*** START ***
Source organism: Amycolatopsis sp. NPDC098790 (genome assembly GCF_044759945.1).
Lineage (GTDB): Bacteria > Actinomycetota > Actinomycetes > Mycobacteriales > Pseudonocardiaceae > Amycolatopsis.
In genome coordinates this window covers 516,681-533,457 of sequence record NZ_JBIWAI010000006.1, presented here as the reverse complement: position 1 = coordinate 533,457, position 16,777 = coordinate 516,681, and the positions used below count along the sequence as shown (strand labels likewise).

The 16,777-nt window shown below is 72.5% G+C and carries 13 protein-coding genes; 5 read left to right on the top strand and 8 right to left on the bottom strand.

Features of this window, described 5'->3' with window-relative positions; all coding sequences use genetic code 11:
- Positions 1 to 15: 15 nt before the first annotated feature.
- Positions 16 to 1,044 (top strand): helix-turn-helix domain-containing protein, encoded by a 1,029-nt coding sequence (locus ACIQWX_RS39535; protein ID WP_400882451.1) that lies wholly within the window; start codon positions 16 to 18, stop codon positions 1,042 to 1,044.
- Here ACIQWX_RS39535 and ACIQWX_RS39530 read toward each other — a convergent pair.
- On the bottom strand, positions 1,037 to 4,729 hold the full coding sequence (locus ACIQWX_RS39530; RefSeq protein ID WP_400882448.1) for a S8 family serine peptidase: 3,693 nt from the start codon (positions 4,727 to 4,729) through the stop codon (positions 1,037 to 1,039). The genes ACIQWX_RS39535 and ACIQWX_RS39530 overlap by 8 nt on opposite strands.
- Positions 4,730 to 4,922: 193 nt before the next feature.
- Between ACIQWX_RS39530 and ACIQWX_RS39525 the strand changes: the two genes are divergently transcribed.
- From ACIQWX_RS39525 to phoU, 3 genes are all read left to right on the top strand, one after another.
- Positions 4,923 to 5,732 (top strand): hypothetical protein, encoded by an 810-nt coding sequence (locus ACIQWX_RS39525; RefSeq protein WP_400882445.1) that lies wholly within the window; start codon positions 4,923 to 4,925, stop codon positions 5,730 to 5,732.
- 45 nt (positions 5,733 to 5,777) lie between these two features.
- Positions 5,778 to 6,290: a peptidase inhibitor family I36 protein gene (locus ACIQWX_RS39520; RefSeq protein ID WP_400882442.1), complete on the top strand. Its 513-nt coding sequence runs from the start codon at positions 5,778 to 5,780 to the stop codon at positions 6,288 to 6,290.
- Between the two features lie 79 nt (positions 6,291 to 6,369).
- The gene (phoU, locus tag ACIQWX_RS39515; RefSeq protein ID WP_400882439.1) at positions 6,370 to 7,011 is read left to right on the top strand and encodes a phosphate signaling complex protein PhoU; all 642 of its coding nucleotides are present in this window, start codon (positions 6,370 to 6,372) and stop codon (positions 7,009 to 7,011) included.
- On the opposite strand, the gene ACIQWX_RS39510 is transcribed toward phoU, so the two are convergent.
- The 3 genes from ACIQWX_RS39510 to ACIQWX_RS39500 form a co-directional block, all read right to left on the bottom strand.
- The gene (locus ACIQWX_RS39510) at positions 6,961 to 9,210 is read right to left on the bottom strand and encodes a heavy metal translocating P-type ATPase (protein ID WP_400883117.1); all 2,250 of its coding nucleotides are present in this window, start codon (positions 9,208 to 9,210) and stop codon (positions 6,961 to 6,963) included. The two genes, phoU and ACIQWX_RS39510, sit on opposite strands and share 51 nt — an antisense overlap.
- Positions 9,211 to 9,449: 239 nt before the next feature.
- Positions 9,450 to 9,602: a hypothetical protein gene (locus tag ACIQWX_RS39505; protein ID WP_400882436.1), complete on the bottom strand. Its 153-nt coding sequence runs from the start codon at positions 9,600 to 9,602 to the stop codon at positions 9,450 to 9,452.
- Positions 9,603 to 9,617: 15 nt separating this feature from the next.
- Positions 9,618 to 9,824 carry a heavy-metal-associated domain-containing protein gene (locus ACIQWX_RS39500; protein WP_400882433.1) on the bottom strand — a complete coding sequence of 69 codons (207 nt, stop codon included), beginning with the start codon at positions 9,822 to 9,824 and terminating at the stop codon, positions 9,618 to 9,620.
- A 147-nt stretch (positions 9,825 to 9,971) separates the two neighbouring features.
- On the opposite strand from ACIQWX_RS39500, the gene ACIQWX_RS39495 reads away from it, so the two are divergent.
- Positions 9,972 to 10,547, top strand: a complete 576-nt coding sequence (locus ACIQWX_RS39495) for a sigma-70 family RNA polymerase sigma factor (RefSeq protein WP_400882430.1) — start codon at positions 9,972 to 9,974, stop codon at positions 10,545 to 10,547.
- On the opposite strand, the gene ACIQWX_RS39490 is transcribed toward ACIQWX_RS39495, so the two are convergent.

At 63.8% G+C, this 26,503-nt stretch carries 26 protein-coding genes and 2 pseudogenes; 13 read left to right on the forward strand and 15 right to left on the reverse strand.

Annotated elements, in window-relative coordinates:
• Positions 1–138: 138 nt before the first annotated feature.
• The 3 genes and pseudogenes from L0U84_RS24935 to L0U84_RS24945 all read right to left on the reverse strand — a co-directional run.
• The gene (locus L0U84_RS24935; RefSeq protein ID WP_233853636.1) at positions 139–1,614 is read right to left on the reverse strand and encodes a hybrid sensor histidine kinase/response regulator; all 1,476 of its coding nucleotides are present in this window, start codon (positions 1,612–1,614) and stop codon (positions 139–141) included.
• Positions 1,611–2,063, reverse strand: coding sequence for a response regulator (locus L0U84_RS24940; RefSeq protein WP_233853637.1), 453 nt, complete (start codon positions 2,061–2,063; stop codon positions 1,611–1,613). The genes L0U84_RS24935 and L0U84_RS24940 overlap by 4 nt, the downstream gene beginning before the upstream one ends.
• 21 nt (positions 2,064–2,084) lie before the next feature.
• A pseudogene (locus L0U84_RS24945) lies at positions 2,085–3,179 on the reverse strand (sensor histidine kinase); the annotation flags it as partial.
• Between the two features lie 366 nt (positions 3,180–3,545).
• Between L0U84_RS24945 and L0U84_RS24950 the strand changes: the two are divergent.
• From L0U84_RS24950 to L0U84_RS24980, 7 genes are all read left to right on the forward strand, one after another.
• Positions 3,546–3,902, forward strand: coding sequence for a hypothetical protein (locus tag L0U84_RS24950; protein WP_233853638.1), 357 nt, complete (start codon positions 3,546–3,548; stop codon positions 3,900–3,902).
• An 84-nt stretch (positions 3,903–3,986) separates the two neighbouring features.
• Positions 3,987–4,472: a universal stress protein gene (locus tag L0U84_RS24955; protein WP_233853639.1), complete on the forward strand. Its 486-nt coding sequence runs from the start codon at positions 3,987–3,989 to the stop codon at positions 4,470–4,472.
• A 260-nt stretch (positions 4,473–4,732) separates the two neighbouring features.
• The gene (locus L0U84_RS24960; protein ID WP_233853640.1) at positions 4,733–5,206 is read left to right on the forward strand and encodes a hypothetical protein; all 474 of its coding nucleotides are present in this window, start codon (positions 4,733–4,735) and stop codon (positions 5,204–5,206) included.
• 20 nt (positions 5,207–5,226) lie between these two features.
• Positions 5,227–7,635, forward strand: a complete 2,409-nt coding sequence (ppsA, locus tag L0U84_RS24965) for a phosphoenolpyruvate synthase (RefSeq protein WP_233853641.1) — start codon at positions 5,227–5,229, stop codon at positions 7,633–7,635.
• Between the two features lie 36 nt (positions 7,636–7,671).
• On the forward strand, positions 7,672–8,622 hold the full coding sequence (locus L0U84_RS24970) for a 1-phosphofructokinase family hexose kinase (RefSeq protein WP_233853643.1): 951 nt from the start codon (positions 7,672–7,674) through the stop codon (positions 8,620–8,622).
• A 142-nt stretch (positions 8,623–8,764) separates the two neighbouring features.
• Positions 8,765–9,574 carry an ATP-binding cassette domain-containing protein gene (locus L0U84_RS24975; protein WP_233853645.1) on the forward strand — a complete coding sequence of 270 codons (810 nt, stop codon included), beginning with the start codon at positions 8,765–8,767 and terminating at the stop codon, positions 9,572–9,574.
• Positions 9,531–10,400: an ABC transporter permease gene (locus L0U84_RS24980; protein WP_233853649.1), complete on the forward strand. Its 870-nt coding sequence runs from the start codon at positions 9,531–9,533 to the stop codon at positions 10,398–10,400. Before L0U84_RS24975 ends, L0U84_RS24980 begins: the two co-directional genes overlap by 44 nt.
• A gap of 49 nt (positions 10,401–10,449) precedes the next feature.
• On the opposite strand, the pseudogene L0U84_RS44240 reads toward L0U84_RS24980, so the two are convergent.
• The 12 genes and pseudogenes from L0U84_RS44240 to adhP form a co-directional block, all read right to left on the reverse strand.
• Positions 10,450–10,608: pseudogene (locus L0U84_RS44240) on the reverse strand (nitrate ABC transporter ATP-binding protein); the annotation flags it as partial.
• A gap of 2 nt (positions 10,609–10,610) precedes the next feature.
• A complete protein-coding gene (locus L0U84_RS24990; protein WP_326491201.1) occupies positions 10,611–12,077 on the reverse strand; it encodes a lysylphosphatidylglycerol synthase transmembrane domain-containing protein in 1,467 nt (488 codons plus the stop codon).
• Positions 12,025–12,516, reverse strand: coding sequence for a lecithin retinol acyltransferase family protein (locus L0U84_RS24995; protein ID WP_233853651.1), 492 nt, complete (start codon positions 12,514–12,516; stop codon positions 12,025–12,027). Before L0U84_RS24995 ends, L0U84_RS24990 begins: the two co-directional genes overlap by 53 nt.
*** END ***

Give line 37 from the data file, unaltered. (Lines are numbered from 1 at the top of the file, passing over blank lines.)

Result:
• Between the two features lie 366 nt (positions 3,180–3,545).